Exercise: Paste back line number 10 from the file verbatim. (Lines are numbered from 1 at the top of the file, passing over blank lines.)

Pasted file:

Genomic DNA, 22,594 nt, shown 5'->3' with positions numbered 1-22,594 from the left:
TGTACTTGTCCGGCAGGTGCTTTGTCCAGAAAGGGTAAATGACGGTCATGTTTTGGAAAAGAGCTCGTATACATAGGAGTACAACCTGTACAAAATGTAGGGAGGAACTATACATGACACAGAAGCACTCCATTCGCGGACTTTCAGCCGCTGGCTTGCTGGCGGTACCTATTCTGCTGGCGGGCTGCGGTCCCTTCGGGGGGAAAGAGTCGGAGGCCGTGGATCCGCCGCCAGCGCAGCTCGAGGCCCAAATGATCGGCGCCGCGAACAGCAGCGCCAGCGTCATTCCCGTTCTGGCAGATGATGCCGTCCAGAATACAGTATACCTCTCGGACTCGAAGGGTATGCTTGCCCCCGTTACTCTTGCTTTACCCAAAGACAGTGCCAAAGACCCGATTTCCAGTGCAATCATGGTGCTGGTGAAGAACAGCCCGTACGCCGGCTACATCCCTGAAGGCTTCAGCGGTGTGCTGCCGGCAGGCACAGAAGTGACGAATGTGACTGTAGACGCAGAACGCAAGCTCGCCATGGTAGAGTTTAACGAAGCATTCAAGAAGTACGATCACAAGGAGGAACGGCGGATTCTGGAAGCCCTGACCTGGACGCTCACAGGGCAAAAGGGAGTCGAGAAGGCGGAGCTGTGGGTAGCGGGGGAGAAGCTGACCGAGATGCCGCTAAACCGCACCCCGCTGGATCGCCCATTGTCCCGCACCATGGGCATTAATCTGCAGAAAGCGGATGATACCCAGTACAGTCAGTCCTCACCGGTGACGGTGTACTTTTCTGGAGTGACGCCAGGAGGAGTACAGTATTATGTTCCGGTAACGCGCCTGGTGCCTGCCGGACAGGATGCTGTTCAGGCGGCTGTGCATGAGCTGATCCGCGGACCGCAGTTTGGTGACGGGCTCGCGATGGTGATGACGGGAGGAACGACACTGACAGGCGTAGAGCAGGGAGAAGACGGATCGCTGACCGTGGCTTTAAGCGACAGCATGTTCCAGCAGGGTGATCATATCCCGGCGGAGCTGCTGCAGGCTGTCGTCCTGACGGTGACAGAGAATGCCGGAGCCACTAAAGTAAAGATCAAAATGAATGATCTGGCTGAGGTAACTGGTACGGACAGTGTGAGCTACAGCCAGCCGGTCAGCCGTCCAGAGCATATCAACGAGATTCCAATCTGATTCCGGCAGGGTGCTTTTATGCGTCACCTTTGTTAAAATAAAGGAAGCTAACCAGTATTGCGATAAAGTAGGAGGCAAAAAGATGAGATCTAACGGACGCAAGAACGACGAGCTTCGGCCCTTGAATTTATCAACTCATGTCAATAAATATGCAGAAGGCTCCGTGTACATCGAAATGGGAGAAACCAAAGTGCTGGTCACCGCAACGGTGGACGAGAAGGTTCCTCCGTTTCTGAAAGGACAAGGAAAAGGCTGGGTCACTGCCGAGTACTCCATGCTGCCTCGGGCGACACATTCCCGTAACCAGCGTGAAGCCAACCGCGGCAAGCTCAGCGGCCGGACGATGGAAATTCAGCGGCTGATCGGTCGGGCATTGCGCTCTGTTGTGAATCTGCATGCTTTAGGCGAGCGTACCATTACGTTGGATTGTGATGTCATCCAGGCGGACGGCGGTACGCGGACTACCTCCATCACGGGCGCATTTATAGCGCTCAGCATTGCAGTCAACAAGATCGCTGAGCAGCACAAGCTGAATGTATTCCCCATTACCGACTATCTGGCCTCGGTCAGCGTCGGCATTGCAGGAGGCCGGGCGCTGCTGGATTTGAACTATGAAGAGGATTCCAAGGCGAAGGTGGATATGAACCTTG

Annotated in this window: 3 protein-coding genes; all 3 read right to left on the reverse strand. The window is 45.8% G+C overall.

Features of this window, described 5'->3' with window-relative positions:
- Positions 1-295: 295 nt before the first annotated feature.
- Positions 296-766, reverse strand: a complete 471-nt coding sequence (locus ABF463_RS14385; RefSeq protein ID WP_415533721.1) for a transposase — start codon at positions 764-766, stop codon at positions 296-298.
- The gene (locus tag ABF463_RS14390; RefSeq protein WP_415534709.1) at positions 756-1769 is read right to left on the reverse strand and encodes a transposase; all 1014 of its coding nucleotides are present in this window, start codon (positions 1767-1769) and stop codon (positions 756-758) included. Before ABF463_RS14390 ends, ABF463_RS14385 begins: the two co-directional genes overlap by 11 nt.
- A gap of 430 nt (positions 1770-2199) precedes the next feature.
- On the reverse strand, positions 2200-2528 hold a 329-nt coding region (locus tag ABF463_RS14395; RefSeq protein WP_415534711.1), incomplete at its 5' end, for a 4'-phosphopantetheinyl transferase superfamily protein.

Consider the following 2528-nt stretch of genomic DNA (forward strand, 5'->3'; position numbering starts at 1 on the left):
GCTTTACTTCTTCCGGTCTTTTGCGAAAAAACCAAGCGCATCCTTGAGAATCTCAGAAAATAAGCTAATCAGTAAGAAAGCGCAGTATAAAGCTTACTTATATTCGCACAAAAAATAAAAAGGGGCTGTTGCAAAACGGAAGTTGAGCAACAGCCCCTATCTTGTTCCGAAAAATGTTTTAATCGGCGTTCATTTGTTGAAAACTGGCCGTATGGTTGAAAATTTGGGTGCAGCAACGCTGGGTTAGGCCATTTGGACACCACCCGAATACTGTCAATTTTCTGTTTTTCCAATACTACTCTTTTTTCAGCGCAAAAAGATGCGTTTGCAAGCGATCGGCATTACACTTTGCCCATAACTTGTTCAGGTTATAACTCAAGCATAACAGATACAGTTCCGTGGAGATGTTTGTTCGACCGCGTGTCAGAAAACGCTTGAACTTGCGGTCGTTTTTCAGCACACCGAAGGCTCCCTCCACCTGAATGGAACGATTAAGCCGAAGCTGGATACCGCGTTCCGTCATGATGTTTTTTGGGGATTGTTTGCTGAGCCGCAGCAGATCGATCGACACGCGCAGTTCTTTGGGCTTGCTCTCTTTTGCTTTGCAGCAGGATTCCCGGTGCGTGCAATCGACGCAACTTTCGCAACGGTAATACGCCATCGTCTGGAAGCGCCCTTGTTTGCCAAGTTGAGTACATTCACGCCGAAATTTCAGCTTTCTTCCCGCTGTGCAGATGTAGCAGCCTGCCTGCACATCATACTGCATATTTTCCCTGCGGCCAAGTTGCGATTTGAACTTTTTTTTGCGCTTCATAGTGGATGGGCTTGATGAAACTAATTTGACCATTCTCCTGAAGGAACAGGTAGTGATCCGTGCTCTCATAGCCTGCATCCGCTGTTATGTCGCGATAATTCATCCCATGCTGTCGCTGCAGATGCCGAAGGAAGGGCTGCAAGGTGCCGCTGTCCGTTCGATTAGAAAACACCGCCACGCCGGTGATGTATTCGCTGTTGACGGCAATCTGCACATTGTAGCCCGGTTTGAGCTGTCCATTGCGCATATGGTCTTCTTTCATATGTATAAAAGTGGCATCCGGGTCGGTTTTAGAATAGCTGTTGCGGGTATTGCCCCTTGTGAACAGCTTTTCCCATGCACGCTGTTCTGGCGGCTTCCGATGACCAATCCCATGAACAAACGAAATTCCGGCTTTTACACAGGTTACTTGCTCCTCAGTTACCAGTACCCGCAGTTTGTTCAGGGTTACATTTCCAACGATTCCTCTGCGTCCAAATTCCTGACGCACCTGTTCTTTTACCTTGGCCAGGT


Consider the following 2528-nt stretch of genomic DNA (forward strand, 5'->3'; position numbering starts at 1 on the left):